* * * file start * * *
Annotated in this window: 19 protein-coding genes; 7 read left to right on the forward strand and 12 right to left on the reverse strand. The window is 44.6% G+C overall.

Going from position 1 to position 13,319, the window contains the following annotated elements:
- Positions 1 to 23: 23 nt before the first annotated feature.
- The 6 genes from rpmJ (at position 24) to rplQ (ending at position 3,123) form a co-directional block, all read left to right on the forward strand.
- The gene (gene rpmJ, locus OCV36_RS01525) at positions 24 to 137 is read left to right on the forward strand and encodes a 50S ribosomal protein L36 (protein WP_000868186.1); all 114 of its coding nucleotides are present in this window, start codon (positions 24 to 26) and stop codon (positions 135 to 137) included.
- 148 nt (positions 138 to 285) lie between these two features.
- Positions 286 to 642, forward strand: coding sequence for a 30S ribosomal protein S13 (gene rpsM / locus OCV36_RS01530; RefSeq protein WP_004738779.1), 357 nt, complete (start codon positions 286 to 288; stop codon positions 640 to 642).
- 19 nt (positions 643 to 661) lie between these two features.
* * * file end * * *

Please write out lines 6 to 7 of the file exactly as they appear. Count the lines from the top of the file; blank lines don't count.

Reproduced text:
- 148 nt (positions 138 to 285) lie between these two features.
- Positions 286 to 642, forward strand: coding sequence for a 30S ribosomal protein S13 (gene rpsM / locus OCV36_RS01530; RefSeq protein WP_004738779.1), 357 nt, complete (start codon positions 286 to 288; stop codon positions 640 to 642).